Creating informal agreements:

It is still common for owners to make an informal agreement with a trusted friend or family member to care for their pet when they no longer can. That said, informal agreements offer the least amount of protection. If, for instance, you gave your pet to someone when you pass away, you have no control over how that person will care for or provide for your pet.

Other options:

With Powers of Attorney and Letters of Instruction through your power of attorney, you can give your agent the ability to care for your pets and use your money to pay for this care. As with an informal agreement, there’s little to no way to guarantee that the person who inherits your pet provides the kind of care you want it to receive. Letters of instruction are designed to allow you to leave behind instructions, information, or express wishes that have little effect on your property or assets. However, since letters of instruction are not enforceable, and they can’t be used to set aside assets for pet care, they’re best used in conjunction with other estate planning tools.

Step 4: Make sure your financial documentation is up to date.

Life changes. Relationships change. Once you have an estate plan in place and a provision or pet trust for your animals, you’ll want to review these documents regularly for any changes you may wish to make – to costs, to caregivers or trustees, or even to providers who might retire or relocate.

Step 5: Provide funds for your pet’s care.

If you’ve decided to set up a pet trust, funding is the process of transferring assets into the trust’s name so the trustee can distribute them to the caregiver. Once your trust is created, you can transfer assets to it just as you would to an individual. You can, for example, go to a bank, set up a new account in the trust’s name, write a check to the trust, and deposit the funds in the trust’s account. Because your pet trust is designed to care for your pet in the event of your death, you may not want to fund it immediately, as those funds will be tied up in the trust and won’t be available to you for other purposes.  It’s common for people to direct, for example, that their pet trust is funded only after they die. If you want to create a pet trust to care for your pet in the event you become disabled, you can create the trust and fund it immediately.

Step 6: Provide direction for any remaining funds.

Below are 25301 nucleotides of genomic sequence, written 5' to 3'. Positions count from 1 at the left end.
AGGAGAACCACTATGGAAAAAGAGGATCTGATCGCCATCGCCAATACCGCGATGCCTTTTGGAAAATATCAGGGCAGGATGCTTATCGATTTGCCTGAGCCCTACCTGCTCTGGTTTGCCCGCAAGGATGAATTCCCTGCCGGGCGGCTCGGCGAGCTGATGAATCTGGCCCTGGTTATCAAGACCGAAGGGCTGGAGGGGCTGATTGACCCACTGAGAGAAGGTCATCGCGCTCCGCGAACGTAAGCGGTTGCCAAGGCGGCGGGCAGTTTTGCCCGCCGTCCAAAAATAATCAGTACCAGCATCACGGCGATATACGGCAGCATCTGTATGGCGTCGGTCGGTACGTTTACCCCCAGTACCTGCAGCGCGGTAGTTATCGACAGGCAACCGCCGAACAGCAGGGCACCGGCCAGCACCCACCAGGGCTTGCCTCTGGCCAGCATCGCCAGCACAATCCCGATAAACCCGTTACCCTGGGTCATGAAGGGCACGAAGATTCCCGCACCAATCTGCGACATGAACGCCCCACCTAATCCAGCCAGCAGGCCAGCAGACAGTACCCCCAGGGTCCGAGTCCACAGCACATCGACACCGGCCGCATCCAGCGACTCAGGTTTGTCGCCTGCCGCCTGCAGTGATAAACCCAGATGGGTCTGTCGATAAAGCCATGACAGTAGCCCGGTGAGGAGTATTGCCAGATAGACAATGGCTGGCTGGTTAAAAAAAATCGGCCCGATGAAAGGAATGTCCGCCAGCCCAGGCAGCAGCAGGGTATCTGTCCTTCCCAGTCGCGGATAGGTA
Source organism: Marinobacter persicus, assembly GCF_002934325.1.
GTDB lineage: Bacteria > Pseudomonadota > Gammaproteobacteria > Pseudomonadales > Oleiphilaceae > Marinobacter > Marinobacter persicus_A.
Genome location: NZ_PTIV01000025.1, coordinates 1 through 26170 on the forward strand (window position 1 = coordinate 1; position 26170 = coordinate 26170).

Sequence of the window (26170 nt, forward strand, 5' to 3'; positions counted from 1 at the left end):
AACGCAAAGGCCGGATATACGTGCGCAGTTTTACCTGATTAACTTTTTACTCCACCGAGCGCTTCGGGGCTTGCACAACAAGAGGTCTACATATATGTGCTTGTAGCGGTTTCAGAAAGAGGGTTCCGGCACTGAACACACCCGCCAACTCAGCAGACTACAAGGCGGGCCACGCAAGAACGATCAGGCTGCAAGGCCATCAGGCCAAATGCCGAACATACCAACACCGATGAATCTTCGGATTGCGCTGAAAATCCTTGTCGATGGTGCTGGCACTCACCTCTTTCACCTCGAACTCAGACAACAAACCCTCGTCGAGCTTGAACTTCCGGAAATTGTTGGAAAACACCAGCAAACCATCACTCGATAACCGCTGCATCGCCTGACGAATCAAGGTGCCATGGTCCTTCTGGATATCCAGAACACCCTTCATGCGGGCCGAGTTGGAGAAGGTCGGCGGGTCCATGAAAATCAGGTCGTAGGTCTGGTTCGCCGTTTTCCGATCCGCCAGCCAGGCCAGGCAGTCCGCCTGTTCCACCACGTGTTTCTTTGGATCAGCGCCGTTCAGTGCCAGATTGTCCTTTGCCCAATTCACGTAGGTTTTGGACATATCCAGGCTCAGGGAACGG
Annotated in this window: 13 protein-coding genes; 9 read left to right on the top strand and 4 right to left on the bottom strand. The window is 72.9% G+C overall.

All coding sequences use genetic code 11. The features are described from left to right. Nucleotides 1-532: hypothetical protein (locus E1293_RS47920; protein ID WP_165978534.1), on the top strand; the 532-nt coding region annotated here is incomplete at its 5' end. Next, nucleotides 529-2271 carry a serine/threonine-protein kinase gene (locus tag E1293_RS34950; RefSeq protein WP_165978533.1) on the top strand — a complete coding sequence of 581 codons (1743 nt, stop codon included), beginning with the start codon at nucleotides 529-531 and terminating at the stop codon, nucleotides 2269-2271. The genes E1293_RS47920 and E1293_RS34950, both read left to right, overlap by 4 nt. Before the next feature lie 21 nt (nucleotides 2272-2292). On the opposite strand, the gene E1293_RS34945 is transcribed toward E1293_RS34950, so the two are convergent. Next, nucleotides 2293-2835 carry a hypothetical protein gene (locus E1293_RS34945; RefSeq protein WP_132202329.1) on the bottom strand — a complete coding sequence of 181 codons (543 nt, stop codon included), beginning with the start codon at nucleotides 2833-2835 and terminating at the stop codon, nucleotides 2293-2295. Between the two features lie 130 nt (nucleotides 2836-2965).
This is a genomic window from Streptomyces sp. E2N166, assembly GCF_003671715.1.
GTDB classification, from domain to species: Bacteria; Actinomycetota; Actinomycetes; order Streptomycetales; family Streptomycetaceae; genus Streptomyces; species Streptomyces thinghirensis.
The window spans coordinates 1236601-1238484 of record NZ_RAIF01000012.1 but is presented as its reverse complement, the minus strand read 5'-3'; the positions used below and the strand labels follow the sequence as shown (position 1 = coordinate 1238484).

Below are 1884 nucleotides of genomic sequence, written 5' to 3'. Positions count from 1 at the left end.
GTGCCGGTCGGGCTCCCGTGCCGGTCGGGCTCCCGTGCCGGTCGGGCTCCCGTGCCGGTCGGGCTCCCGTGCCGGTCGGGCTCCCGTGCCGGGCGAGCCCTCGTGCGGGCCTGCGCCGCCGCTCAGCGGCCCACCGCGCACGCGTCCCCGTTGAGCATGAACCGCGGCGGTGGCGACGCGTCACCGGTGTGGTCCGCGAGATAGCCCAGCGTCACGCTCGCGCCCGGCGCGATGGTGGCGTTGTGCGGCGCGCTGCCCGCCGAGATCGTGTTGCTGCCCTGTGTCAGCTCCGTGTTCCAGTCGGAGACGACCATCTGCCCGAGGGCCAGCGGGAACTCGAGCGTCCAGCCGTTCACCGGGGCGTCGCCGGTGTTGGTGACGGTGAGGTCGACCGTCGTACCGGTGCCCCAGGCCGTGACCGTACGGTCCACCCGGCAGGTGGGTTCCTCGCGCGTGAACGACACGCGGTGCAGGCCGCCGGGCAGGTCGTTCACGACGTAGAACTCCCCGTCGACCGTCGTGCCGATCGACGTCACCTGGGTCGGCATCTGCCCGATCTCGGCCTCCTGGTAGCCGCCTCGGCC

Beyond naming and identifying beneficiaries, you must also choose how you want the trust’s funds distributed after your pet dies by choosing a remainder beneficiary. Remainder beneficiaries can be an individual, such as a relative, or a group or organization, such as a church or charity. In general, it’s best not to leave the leftover funds to a caregiver or trustee, as this might give them an incentive to artificially shorten the animal’s life or provide less-than-adequate care.

Estate planning for your pets can be easily overlooked when putting together a roadmap of your wishes. Having a plan in place offers you peace of mind knowing that you’ve taken great care and considered the needs of your beloved pets, ensuring that even in your absence, they’ll be cared for and protected during their lifetimes.

Wealthspire Advisors is the common brand and trade name used by Wealthspire Advisors LLC and Private Ocean, LLC, separate registered investment advisers and subsidiary companies of NFP Corp.
Certified Financial Planner Board of Standards, Inc. (CFP Board) owns the certification marks CFP®, Certified Financial Planner™, and CFP® (with plaque design) in the United States, which it authorizes use of by individuals who successfully complete CFP Board’s initial and ongoing certification requirements.
This information should not be construed as a recommendation, offer to sell, or solicitation of an offer to buy a particular security or investment strategy. The commentary provided is for informational and educational purposes only, and should not be relied upon for accounting, legal, or tax advice. While the information is deemed reliable, Wealthspire Advisors cannot guarantee its accuracy, completeness, or suitability for any purpose, and makes no warranties with regard to the results to be obtained from its use. © 2024 Wealthspire Advisors.

[i] 2021-2022 National Pet Owners Survey by the American Pet Product Association
[ii] Securian Financial Group Pet Owners Survey, 2014
[iii] https://injaf.org/the-think-tank/lifespans-of-fish-and-other-animals/
Julie Back

About Julie A. Back, CFP®

Julie is a Senior Vice President and financial advisor in our Seattle office.